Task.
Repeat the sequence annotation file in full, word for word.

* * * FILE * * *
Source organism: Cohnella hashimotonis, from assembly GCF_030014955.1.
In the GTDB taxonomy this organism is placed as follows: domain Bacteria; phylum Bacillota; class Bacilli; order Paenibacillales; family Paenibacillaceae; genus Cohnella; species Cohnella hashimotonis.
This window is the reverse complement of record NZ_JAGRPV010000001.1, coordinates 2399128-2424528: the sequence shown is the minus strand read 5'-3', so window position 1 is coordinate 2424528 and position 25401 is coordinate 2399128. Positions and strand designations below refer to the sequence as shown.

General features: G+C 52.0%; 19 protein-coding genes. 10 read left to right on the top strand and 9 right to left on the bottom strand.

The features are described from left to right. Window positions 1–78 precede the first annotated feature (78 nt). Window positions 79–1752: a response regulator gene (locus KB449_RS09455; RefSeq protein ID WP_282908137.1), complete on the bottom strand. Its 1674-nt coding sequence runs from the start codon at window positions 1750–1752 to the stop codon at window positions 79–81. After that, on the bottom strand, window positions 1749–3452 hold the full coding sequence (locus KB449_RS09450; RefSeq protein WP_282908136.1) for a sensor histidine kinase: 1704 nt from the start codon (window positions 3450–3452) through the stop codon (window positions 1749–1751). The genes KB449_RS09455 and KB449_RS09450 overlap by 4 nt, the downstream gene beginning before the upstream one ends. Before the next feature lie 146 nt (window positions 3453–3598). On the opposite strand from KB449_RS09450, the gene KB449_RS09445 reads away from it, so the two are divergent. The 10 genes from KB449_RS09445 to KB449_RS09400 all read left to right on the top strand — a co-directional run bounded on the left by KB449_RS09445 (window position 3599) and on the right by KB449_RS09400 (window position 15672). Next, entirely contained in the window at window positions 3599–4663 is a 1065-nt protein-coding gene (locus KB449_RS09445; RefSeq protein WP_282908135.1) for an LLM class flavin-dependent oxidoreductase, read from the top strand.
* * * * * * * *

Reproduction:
Source organism: Cohnella hashimotonis, from assembly GCF_030014955.1.
In the GTDB taxonomy this organism is placed as follows: domain Bacteria; phylum Bacillota; class Bacilli; order Paenibacillales; family Paenibacillaceae; genus Cohnella; species Cohnella hashimotonis.
This window is the reverse complement of record NZ_JAGRPV010000001.1, coordinates 2399128-2424528: the sequence shown is the minus strand read 5'-3', so window position 1 is coordinate 2424528 and position 25401 is coordinate 2399128. Positions and strand designations below refer to the sequence as shown.

General features: G+C 52.0%; 19 protein-coding genes. 10 read left to right on the top strand and 9 right to left on the bottom strand.

The features are described from left to right. Window positions 1–78 precede the first annotated feature (78 nt). Window positions 79–1752: a response regulator gene (locus KB449_RS09455; RefSeq protein ID WP_282908137.1), complete on the bottom strand. Its 1674-nt coding sequence runs from the start codon at window positions 1750–1752 to the stop codon at window positions 79–81. After that, on the bottom strand, window positions 1749–3452 hold the full coding sequence (locus KB449_RS09450; RefSeq protein WP_282908136.1) for a sensor histidine kinase: 1704 nt from the start codon (window positions 3450–3452) through the stop codon (window positions 1749–1751). The genes KB449_RS09455 and KB449_RS09450 overlap by 4 nt, the downstream gene beginning before the upstream one ends. Before the next feature lie 146 nt (window positions 3453–3598). On the opposite strand from KB449_RS09450, the gene KB449_RS09445 reads away from it, so the two are divergent. The 10 genes from KB449_RS09445 to KB449_RS09400 all read left to right on the top strand — a co-directional run bounded on the left by KB449_RS09445 (window position 3599) and on the right by KB449_RS09400 (window position 15672). Next, entirely contained in the window at window positions 3599–4663 is a 1065-nt protein-coding gene (locus KB449_RS09445; RefSeq protein WP_282908135.1) for an LLM class flavin-dependent oxidoreductase, read from the top strand.